At long last, I am here in northern Angola at the mouth of the Congo River. This study has been two years in the making and is a survey effort for manatees, cetaceans (mostly humpback whales and humpback dolphins) and sea turtles. I am working with WCS colleagues who I also collaborate with for work in Gabon, and I’m very happy to be a part of the team here. We are contracted by Angola Liquid Natural Gas for this project, and this is the first study to integrate sighting, acoustic (for cetaceans) and nesting (for turtles) surveys to assess marine mammal and sea turtle diversity and habitat use in northern Angola.
After a long flight from Houston directly to Luanda (the capital of Angola), I took another flight up to Soyo in the northern part of the country and arrived here Tuesday afternoon. I’m staying at the Angola LNG base, which is staffed by Brits, South Africans, Americans and of course Angolans (I’m sure I’m leaving out a few other nationalities). After briefings about safety and life at the base, and meetings with colleagues (several of whom had finished their work for now and were departing just hours after I arrived), I ate an early dinner at the mess hall and passed out from jet lag.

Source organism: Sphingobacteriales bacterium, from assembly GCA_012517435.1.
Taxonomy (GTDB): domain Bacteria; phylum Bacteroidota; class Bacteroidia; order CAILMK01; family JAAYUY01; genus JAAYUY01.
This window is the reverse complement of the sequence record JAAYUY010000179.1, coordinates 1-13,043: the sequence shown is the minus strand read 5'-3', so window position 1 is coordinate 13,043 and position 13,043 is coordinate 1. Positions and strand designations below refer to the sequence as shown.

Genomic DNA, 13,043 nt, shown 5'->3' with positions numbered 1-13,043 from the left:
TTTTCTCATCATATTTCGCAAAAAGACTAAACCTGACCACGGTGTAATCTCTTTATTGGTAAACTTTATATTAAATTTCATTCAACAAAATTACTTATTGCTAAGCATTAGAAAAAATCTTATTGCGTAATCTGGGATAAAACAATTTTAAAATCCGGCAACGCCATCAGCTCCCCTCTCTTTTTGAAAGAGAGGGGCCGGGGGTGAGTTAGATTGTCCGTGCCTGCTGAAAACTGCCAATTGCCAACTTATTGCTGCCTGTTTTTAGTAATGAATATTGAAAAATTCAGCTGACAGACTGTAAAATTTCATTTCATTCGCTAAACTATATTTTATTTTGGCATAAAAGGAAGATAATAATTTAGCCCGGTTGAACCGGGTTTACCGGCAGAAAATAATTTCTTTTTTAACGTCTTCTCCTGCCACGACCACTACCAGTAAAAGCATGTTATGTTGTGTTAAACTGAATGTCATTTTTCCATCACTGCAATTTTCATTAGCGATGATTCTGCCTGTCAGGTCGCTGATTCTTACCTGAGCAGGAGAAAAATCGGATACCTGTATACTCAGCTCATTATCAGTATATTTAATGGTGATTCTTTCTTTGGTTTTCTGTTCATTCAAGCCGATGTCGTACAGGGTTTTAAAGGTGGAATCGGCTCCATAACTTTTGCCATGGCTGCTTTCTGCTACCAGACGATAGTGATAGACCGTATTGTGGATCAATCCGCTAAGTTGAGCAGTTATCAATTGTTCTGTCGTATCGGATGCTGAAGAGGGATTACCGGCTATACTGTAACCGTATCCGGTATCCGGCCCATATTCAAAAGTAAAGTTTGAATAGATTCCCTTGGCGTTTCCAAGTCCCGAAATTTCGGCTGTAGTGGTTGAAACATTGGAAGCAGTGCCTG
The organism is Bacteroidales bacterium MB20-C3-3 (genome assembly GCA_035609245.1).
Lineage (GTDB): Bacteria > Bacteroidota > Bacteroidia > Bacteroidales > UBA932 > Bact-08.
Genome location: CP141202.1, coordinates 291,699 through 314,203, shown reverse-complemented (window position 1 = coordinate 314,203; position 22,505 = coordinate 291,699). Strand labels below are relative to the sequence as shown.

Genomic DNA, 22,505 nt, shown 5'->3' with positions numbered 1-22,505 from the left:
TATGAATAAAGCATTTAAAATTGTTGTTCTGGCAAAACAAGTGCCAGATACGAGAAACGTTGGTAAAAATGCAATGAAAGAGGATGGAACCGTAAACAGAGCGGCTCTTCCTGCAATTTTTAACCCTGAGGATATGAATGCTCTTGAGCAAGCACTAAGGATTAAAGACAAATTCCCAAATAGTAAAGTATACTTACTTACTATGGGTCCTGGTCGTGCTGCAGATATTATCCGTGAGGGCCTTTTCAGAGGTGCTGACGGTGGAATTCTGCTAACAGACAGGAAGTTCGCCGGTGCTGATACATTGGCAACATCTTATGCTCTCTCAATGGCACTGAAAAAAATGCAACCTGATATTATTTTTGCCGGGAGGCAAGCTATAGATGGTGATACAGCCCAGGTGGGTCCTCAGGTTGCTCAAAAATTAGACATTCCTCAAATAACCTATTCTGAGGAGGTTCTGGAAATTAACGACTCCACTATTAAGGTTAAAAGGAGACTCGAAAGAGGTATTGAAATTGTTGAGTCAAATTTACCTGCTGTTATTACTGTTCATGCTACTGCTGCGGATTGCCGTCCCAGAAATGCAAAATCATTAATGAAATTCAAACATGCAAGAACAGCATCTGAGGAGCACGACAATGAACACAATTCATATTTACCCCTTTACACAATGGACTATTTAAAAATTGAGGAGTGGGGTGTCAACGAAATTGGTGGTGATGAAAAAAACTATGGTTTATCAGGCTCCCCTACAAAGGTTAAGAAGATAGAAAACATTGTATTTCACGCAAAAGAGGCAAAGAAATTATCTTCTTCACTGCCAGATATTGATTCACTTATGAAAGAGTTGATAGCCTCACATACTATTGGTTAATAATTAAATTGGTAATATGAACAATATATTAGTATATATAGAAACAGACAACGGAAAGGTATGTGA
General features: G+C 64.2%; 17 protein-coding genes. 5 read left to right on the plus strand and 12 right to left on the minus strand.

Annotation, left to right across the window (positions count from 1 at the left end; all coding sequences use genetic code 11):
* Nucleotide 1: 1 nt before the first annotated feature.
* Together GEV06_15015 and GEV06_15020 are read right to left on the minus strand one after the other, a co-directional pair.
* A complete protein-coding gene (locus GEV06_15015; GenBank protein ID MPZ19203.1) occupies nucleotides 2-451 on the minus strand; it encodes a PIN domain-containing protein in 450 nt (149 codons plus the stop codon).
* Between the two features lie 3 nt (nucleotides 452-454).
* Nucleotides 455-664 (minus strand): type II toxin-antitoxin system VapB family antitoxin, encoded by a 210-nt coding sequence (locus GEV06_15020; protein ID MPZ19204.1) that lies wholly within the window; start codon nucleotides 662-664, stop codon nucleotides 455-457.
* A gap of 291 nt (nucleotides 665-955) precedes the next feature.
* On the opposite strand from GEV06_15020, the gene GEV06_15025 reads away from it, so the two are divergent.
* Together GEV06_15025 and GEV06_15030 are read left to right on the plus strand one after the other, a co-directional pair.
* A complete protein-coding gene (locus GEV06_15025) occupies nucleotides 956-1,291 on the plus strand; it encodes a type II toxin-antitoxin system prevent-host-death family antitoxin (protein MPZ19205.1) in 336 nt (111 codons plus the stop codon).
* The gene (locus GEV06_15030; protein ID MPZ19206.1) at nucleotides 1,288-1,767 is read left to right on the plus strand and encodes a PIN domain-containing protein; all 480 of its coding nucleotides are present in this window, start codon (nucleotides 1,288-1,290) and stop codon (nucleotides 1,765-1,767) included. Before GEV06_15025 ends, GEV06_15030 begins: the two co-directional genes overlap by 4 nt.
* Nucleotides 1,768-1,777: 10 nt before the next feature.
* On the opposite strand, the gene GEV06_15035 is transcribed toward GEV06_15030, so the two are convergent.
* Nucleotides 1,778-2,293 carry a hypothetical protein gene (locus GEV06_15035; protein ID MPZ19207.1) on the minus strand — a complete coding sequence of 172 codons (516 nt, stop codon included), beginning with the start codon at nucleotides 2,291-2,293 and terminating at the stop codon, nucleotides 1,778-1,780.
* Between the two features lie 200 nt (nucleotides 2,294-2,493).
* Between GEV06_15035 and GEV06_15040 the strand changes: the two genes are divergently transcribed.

This morning I headed out onto the Congo River with colleague Tim, Brian and Joao from Angola LNG and two boat drivers. Brian is helping to coordinate all our logistics here (which takes a lot considering the varied needs of a group of people who work offshore, nearshore, in rivers and on the beach with all kinds of equipment). Joao is Angolan and is helping by translating for me when I interview people in villages (because there’s no way I’m going to learn Portuguese! Struggling with French in Gabon is about all my poor brain can handle). It’s the end of the rainy season here, and the heat and humidity are intense, but not unlike Florida in mid-summer. The mouth of the river is 15km wide and has a very strong current that flows at 7-8 knots. As the Safety Officer said yesterday, “Fall in and your next stop will be Rio de Janeiro”. It is muddy brown and has lots of floating vegetation, most of which are favored manatee food plants such as water hyacinth and grasses. We traveled up the south side of the river (the north side is Democratic Republic of the Congo), wound through several smaller tributaries and stopped at a Navy outpost and six villages over the course of the day. Everyone was very friendly and readily volunteered information about manatees. I was surprised to find that almost everyone said they are commonly seen, people in two villages described mating herds, others have seen manatees feeding, and no villages had hunters, although several people knew of manatee hunters that came from further upriver. We also found manatee feeding sign at a couple locations. The upshot is that I’m encouraged that there may be more animals here than I predicted to myself before coming (because of Angola's long war). Hopefully we’ll be able to see some!